These deadly vipers move sluggishly and may seem slow, but don’t be deceived; they have one of the quickest strikes in the world. In addition to being deadly, their strikes are swift and accurate. Gaboon vipers have the longest snake fangs of any species and do not let go when they latch on to their prey. They inject their deadly venom into their prey and hold on until the prey dies. Then, they swallow their kill whole.

5. Night Snake

Northern Desert Nightsnake
Night snakes can be found hiding beneath plant debris or rocks when they aren’t hunting.

©Jason Mintzer/Shutterstock.com

Night snakes, as their name implies, are nocturnal snakes. However, they are also crepuscular, active at dawn and dusk. They look a lot like rattlesnakes but do not have rattles. Another major difference between the two species is that female night snakes are often double the length of males and up to three times heavier! Night snakes are rear-fanged colubrids found in the western parts of the US and Mexico.

These snakes are venomous and routinely feed on lizards that they hunt down at night. Night snakes have venom that is specifically tuned to their prey and doesn’t affect humans. Their venom subdues their prey, allowing them to swallow prey even bigger than their heads. Night snakes can be found hiding beneath plant debris or rocks when they aren’t hunting.

6. Bushmaster

bushmaster snake on limb
The bushmaster snake ranges in size from six to 12 feet.

©iStock.com/madov

Bushmasters are a venomous pit vipers genus found in Central and South America. These reptiles grow as long as 12 feet and weigh as much as 11 pounds, making them large in addition to being deathly venomous. Since they are pit vipers, their infrared sensing pits enable them to locate their prey and lie in wait to ambush them. Sometimes, this waiting period can last weeks.

Bushmasters are majorly nocturnal creatures and go after their prey in the evening or early nights. They feed mainly on rats and mice but also eat other reptiles and birds. Bushmasters can strike multiple times and inject large amounts of venom into their prey.

7. Egyptian Cobra

Egyptian cobra curled up on brown dirt ground
The Egyptian cobra is the largest snake in Africa.

©Julian W/Shutterstock.com

Egyptian cobras are venomous Naja snakes found in North Africa. These snakes are majorly nocturnal but can also be crepuscular. They feed on birds, eggs, small mammals, lizards, and other snake species. Egyptian cobras can locate prey through the help of their Jacobson’s organ. When they locate their prey, they strike accurately and latch on with their proteroglyphous fangs. Egyptian cobras immobilize their prey by injecting venom and swallowing them whole.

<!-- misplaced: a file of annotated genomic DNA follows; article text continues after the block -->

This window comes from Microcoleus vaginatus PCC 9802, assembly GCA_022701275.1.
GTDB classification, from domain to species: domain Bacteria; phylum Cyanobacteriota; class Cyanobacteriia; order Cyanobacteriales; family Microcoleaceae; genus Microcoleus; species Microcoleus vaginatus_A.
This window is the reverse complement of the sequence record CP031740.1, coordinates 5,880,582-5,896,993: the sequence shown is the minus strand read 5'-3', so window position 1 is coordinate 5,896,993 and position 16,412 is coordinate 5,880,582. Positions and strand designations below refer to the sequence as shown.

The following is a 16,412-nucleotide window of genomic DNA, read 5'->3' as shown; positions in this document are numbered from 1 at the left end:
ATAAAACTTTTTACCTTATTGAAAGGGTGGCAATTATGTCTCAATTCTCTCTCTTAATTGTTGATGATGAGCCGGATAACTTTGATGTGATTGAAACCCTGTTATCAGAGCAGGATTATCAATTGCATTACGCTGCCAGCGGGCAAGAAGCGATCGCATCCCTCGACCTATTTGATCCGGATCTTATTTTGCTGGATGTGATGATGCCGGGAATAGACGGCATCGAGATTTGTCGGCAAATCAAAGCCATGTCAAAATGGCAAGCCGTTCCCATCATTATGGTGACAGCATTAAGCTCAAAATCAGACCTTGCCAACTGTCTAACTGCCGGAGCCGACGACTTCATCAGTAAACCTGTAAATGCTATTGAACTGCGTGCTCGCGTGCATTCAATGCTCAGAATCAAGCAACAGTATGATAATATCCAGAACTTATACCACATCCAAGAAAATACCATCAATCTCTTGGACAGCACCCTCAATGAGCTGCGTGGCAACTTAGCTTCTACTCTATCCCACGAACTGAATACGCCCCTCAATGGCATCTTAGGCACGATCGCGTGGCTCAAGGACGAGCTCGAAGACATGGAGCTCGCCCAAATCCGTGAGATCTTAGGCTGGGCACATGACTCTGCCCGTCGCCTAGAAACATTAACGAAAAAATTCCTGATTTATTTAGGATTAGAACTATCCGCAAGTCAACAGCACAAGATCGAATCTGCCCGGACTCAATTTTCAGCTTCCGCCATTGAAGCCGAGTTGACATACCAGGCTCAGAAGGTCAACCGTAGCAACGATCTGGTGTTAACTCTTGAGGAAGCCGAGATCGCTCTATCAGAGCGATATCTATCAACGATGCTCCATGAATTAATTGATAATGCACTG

Are Snakes Really Nocturnal Or Diurnal?

Many snakes, such as the ones we’ve listed, are nocturnal and prefer to hunt at night. Others, such as corn snakes, garter snakes, and eastern indigos, are diurnal and hunt during the day. However, in many cases, this is not explicitly true. California kingsnakes, for example, are known to be nocturnal but are diurnal in southern California.

These parts of southern California are semi-arid or steep climates that get colder at night than during the day. Snakes cannot hunt in colder weather because they are cold-blooded and would freeze to death. 

Rattlesnake with Fangs
Rattle snakes, though active both in night and day, prefer to hunt after dark.

©iStock.com/liveslow

Consequently, many other species, like the copperhead, are both diurnal and nocturnal. They are diurnal in early spring and late fall and are nocturnal in the summer. In the early spring and late fall, temperatures are cooler, allowing them to come out during the day. However, since summer is so much warmer, the heat would be dangerous for them.

When snakes get too hot, they develop something akin to a fever. And like all fevers, they are extremely uncomfortable and even painful. If a snake cannot reduce its temperature and kill the fever by moving to a cooler location, it will overheat and die.

Up Next:

Bush Master Vs Gaboon Viper Key Differences

Which Is More Venomous: Rattlesnakes or Vipers?

Cottonmouth Snake vs Coral Snake: Which Snake Is More Venomous?

Discover the "Monster" Snake 5X Bigger than an Anaconda

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The Featured Image

Texas night snake on a rock
Night snakes resemble rattlesnakes, but they are only mildly venomous.
© Matt Jeppson/Shutterstock.com

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Sources
  1. Fresno Chaffee Zoo, Available here: https://www.fresnochaffeezoo.org/species/gaboon-viper/
  2. Burke Museum, Available here: https://www.burkemuseum.org/collections-and-research/biology/herpetology/amphibians-reptiles-washington/desert-nightsnake